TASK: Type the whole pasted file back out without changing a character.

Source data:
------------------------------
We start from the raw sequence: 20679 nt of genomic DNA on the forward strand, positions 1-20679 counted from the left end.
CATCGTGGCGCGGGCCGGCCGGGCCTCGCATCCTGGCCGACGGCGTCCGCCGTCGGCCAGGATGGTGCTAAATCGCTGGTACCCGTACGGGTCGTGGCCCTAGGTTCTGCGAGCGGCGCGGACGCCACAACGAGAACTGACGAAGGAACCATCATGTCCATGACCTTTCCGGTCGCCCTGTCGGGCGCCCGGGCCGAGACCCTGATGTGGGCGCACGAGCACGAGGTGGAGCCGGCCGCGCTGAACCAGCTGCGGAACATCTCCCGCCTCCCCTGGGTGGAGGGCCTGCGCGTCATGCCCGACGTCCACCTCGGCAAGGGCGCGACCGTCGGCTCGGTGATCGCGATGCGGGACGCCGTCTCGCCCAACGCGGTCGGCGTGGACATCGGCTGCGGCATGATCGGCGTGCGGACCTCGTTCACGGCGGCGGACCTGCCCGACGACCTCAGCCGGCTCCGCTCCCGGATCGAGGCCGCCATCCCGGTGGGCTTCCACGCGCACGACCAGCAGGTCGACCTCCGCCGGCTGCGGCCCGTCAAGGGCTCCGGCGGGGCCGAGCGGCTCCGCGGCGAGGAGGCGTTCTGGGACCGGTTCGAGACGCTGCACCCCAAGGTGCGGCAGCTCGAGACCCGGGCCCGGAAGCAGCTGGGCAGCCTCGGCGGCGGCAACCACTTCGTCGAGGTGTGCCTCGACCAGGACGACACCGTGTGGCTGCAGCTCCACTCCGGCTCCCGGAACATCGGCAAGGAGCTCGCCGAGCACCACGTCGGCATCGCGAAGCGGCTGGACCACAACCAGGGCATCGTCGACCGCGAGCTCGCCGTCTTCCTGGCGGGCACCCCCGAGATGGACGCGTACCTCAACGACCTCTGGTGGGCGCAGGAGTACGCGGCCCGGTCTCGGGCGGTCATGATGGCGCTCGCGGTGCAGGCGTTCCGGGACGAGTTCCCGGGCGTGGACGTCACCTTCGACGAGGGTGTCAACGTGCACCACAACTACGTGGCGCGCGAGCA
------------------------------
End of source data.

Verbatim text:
We start from the raw sequence: 20679 nt of genomic DNA on the forward strand, positions 1-20679 counted from the left end.
CATCGTGGCGCGGGCCGGCCGGGCCTCGCATCCTGGCCGACGGCGTCCGCCGTCGGCCAGGATGGTGCTAAATCGCTGGTACCCGTACGGGTCGTGGCCCTAGGTTCTGCGAGCGGCGCGGACGCCACAACGAGAACTGACGAAGGAACCATCATGTCCATGACCTTTCCGGTCGCCCTGTCGGGCGCCCGGGCCGAGACCCTGATGTGGGCGCACGAGCACGAGGTGGAGCCGGCCGCGCTGAACCAGCTGCGGAACATCTCCCGCCTCCCCTGGGTGGAGGGCCTGCGCGTCATGCCCGACGTCCACCTCGGCAAGGGCGCGACCGTCGGCTCGGTGATCGCGATGCGGGACGCCGTCTCGCCCAACGCGGTCGGCGTGGACATCGGCTGCGGCATGATCGGCGTGCGGACCTCGTTCACGGCGGCGGACCTGCCCGACGACCTCAGCCGGCTCCGCTCCCGGATCGAGGCCGCCATCCCGGTGGGCTTCCACGCGCACGACCAGCAGGTCGACCTCCGCCGGCTGCGGCCCGTCAAGGGCTCCGGCGGGGCCGAGCGGCTCCGCGGCGAGGAGGCGTTCTGGGACCGGTTCGAGACGCTGCACCCCAAGGTGCGGCAGCTCGAGACCCGGGCCCGGAAGCAGCTGGGCAGCCTCGGCGGCGGCAACCACTTCGTCGAGGTGTGCCTCGACCAGGACGACACCGTGTGGCTGCAGCTCCACTCCGGCTCCCGGAACATCGGCAAGGAGCTCGCCGAGCACCACGTCGGCATCGCGAAGCGGCTGGACCACAACCAGGGCATCGTCGACCGCGAGCTCGCCGTCTTCCTGGCGGGCACCCCCGAGATGGACGCGTACCTCAACGACCTCTGGTGGGCGCAGGAGTACGCGGCCCGGTCTCGGGCGGTCATGATGGCGCTCGCGGTGCAGGCGTTCCGGGACGAGTTCCCGGGCGTGGACGTCACCTTCGACGAGGGTGTCAACGTGCACCACAACTACGTGGCGCGCGAGCA